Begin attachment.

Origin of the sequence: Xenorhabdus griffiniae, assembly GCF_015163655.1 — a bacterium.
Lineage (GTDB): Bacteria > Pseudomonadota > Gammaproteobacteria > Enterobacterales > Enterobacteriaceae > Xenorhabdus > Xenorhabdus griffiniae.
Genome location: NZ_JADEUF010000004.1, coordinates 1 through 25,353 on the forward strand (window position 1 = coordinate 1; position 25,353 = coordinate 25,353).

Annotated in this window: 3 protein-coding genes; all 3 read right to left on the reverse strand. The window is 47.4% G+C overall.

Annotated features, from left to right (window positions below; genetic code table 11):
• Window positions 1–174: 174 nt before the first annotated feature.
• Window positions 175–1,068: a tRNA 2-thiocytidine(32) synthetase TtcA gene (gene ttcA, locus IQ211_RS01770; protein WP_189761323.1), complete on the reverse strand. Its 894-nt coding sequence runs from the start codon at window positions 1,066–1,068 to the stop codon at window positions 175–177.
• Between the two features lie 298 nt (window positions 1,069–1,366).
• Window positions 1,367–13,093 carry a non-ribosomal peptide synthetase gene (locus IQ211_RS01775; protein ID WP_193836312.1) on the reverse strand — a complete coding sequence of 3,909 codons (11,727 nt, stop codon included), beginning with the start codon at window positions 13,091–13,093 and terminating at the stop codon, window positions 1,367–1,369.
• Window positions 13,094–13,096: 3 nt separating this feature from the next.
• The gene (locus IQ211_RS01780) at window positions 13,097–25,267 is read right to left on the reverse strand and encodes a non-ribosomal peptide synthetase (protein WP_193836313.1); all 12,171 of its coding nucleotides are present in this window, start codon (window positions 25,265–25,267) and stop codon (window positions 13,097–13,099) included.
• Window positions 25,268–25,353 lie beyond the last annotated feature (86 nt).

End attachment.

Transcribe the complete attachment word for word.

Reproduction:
Origin of the sequence: Xenorhabdus griffiniae, assembly GCF_015163655.1 — a bacterium.
Lineage (GTDB): Bacteria > Pseudomonadota > Gammaproteobacteria > Enterobacterales > Enterobacteriaceae > Xenorhabdus > Xenorhabdus griffiniae.
Genome location: NZ_JADEUF010000004.1, coordinates 1 through 25,353 on the forward strand (window position 1 = coordinate 1; position 25,353 = coordinate 25,353).

Annotated in this window: 3 protein-coding genes; all 3 read right to left on the reverse strand. The window is 47.4% G+C overall.

Annotated features, from left to right (window positions below; genetic code table 11):
• Window positions 1–174: 174 nt before the first annotated feature.
• Window positions 175–1,068: a tRNA 2-thiocytidine(32) synthetase TtcA gene (gene ttcA, locus IQ211_RS01770; protein WP_189761323.1), complete on the reverse strand. Its 894-nt coding sequence runs from the start codon at window positions 1,066–1,068 to the stop codon at window positions 175–177.
• Between the two features lie 298 nt (window positions 1,069–1,366).
• Window positions 1,367–13,093 carry a non-ribosomal peptide synthetase gene (locus IQ211_RS01775; protein ID WP_193836312.1) on the reverse strand — a complete coding sequence of 3,909 codons (11,727 nt, stop codon included), beginning with the start codon at window positions 13,091–13,093 and terminating at the stop codon, window positions 1,367–1,369.
• Window positions 13,094–13,096: 3 nt separating this feature from the next.
• The gene (locus IQ211_RS01780) at window positions 13,097–25,267 is read right to left on the reverse strand and encodes a non-ribosomal peptide synthetase (protein WP_193836313.1); all 12,171 of its coding nucleotides are present in this window, start codon (window positions 25,265–25,267) and stop codon (window positions 13,097–13,099) included.
• Window positions 25,268–25,353 lie beyond the last annotated feature (86 nt).